If you want your kids to play sports in high school you generally expect paying some fees associated with the game of their choice.
After we were contacted by a Nampa family to find out why they were paying more cash for their teens than other students in the district, 6 On Your Side discovered what you pay depends on where you play.
The Eisele family has two teenagers that both love soccer and music.
To meet the musical requirements, Jadelyn and Keagan Eisele attend Idaho Arts in Nampa which is a charter school that doesn’t offer sports.
Both teenagers had to try out for the Columbia High School soccer teams to be able to play and when they made the teams, Heide and Richard Eisele received a bill to find out that the cost was about $1100 for JadeLyn and Keagan to play.
The Nampa School District charges athletes enrolled in a district high school about $85 to play on a team.
However if the students are homeschooled or attend a charter, private or virtual school then the cost increases up to $545 per sport.
To put the cost into perspective, we compared the fees to other local Idaho districts and discovered that the West Ada School District charges a flat fee at $110 regardless of where you attend school.
Boise School Districts do not charge students at all to play sports.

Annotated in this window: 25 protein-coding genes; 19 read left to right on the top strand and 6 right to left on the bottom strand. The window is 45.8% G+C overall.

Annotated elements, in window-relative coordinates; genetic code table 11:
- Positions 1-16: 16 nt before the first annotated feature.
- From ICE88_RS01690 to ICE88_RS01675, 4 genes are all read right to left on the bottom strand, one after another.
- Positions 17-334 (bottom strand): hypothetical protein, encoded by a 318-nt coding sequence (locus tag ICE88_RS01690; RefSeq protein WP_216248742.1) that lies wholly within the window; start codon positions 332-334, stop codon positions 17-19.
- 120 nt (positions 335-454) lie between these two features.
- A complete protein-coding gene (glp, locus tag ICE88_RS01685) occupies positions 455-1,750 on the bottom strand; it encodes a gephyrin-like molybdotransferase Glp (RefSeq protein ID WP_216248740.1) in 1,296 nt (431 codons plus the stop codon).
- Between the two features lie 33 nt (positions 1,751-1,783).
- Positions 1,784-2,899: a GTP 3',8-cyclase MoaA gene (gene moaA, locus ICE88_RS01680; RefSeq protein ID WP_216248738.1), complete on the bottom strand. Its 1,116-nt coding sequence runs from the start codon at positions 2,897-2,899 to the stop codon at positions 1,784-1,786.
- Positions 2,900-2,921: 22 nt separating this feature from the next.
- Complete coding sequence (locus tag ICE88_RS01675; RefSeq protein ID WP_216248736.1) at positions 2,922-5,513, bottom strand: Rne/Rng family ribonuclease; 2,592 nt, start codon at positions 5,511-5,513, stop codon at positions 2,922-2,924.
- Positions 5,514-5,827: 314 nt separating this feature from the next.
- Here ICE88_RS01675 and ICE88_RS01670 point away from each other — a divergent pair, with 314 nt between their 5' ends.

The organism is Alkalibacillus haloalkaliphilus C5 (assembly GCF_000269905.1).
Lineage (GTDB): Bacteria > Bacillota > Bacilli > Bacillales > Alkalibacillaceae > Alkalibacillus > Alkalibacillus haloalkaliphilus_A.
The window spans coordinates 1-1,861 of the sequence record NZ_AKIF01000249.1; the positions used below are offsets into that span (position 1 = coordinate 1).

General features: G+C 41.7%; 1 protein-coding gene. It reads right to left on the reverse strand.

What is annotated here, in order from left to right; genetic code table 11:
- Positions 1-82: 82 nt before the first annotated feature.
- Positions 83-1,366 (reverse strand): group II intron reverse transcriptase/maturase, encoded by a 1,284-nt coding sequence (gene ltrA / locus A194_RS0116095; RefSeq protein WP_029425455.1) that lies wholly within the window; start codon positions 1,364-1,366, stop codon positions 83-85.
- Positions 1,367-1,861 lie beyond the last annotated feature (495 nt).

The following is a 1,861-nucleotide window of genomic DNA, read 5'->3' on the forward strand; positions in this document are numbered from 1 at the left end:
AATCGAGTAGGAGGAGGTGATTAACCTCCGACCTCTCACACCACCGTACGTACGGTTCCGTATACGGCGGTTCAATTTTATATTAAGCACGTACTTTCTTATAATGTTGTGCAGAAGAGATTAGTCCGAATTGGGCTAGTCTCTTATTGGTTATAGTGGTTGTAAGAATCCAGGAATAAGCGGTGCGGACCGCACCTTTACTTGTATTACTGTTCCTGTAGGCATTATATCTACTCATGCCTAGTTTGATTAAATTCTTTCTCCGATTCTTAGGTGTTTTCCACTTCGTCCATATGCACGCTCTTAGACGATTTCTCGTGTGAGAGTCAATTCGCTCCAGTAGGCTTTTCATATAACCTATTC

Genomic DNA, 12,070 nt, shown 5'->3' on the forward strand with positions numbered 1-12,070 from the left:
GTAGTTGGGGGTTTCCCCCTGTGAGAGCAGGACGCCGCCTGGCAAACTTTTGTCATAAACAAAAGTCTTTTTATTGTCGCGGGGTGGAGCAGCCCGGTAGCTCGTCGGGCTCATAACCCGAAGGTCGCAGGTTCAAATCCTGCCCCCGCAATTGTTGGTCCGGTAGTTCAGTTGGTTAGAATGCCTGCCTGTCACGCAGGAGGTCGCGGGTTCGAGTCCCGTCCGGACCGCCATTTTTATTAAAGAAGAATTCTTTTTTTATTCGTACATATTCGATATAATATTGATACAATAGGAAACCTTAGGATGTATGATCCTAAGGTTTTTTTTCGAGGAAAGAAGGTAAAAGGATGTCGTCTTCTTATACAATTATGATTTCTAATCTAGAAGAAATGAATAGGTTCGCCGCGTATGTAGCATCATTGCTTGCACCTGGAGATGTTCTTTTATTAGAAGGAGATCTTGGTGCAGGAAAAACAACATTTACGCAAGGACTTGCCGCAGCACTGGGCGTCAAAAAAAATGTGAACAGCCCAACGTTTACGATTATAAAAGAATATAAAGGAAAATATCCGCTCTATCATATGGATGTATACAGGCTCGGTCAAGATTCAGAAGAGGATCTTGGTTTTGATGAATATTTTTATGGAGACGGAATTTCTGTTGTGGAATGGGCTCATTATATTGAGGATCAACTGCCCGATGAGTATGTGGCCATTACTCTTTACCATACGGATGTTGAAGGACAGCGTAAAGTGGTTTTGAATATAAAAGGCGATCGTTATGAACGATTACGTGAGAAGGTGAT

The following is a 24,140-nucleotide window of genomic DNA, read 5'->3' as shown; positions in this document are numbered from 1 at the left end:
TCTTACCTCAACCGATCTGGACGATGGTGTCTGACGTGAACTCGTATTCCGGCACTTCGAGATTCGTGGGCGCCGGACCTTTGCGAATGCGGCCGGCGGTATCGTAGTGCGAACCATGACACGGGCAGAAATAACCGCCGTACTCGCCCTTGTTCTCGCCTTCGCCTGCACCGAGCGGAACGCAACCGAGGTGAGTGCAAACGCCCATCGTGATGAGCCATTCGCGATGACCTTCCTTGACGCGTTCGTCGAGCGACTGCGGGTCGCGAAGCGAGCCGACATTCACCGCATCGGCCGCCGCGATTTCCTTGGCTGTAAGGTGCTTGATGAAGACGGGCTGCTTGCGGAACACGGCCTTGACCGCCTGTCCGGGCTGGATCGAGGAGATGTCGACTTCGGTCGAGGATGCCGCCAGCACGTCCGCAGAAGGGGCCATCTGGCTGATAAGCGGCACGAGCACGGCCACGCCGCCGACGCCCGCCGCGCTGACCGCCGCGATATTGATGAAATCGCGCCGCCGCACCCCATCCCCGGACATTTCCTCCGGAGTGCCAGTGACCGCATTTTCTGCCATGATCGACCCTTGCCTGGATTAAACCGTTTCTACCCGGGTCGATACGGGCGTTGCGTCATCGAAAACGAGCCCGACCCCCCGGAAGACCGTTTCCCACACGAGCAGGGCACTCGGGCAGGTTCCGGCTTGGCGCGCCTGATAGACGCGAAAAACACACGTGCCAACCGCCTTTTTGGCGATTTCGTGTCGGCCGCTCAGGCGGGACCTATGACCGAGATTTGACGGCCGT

When asked the Nampa School District Superintendent why the fees are so much more?
“The charter schools receive the same funding we do for these sorts of activities,” Superintendent David Peterson explained. “So it makes sense for us to figure out what it costs for a kid to be on a team and rather than us subsidizing the charter school, maybe the charter school should pay their proportional share of what it costs for a kid to be on a team."
Richard Eisele disagrees.
“It’s almost like they have put this umbrella over the Nampa School District kids saying our kids are the most important things here. And if you are not underneath this umbrella we are not going to do anything outside those lines to make you feel a part of the district,” Richard explained.
“We pay taxes like everyone else,” Heide furthered.
The tax dollars, like the supplemental levy passed in Nampa, go to the school district and non-traditional students don’t benefit directly from that extra money.
Richard feels like Nampa's choice to pass on the cost to those who attend charter schools are punishing his family.
“It should not matter where our kid goes in the school district if it fits their education needs. They shouldn't get punished if they still want to play sports and their school doesn't offer that," Richard said.
The additional school fees for out of district students started about thirteen years ago and although the school board reviews the fee structure annually, the fee amount has not changed since 2007.
The Nampa School District has no plans to reallocate the pay to play dollars for non-district students at this time, but with new levy funding, the superintendent did make a promise for the next school year to review the fee structure.